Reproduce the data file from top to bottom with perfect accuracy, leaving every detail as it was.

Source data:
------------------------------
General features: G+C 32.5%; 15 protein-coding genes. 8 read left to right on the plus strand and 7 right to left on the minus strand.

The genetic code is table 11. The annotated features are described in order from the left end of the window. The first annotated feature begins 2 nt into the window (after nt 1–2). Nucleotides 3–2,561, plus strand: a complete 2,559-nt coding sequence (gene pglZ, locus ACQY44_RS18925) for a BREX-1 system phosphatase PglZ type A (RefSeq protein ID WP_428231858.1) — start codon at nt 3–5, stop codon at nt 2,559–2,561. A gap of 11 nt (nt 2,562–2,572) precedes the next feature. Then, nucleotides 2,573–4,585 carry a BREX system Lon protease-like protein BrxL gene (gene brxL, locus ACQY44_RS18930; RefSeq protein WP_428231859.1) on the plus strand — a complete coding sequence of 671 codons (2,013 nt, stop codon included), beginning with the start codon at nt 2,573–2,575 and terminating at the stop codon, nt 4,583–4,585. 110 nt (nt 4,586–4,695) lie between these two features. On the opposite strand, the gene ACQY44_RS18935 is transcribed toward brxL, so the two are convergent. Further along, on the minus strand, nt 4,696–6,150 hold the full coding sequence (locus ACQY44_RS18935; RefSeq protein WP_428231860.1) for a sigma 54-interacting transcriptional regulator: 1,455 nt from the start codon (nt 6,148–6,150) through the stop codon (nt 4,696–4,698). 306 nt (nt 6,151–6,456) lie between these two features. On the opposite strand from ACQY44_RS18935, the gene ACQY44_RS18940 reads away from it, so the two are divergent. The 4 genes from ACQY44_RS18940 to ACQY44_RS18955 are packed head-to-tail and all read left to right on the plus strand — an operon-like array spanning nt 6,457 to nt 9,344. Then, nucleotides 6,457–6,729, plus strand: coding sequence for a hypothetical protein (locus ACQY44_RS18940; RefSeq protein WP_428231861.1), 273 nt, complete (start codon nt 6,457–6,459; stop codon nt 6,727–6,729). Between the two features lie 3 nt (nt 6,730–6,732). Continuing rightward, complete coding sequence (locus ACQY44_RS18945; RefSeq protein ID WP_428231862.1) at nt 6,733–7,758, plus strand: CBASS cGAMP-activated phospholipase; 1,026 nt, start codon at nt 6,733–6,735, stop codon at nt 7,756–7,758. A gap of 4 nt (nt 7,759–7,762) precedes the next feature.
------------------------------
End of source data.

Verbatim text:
General features: G+C 32.5%; 15 protein-coding genes. 8 read left to right on the plus strand and 7 right to left on the minus strand.

The genetic code is table 11. The annotated features are described in order from the left end of the window. The first annotated feature begins 2 nt into the window (after nt 1–2). Nucleotides 3–2,561, plus strand: a complete 2,559-nt coding sequence (gene pglZ, locus ACQY44_RS18925) for a BREX-1 system phosphatase PglZ type A (RefSeq protein ID WP_428231858.1) — start codon at nt 3–5, stop codon at nt 2,559–2,561. A gap of 11 nt (nt 2,562–2,572) precedes the next feature. Then, nucleotides 2,573–4,585 carry a BREX system Lon protease-like protein BrxL gene (gene brxL, locus ACQY44_RS18930; RefSeq protein WP_428231859.1) on the plus strand — a complete coding sequence of 671 codons (2,013 nt, stop codon included), beginning with the start codon at nt 2,573–2,575 and terminating at the stop codon, nt 4,583–4,585. 110 nt (nt 4,586–4,695) lie between these two features. On the opposite strand, the gene ACQY44_RS18935 is transcribed toward brxL, so the two are convergent. Further along, on the minus strand, nt 4,696–6,150 hold the full coding sequence (locus ACQY44_RS18935; RefSeq protein WP_428231860.1) for a sigma 54-interacting transcriptional regulator: 1,455 nt from the start codon (nt 6,148–6,150) through the stop codon (nt 4,696–4,698). 306 nt (nt 6,151–6,456) lie between these two features. On the opposite strand from ACQY44_RS18935, the gene ACQY44_RS18940 reads away from it, so the two are divergent. The 4 genes from ACQY44_RS18940 to ACQY44_RS18955 are packed head-to-tail and all read left to right on the plus strand — an operon-like array spanning nt 6,457 to nt 9,344. Then, nucleotides 6,457–6,729, plus strand: coding sequence for a hypothetical protein (locus ACQY44_RS18940; RefSeq protein WP_428231861.1), 273 nt, complete (start codon nt 6,457–6,459; stop codon nt 6,727–6,729). Between the two features lie 3 nt (nt 6,730–6,732). Continuing rightward, complete coding sequence (locus ACQY44_RS18945; RefSeq protein ID WP_428231862.1) at nt 6,733–7,758, plus strand: CBASS cGAMP-activated phospholipase; 1,026 nt, start codon at nt 6,733–6,735, stop codon at nt 7,756–7,758. A gap of 4 nt (nt 7,759–7,762) precedes the next feature.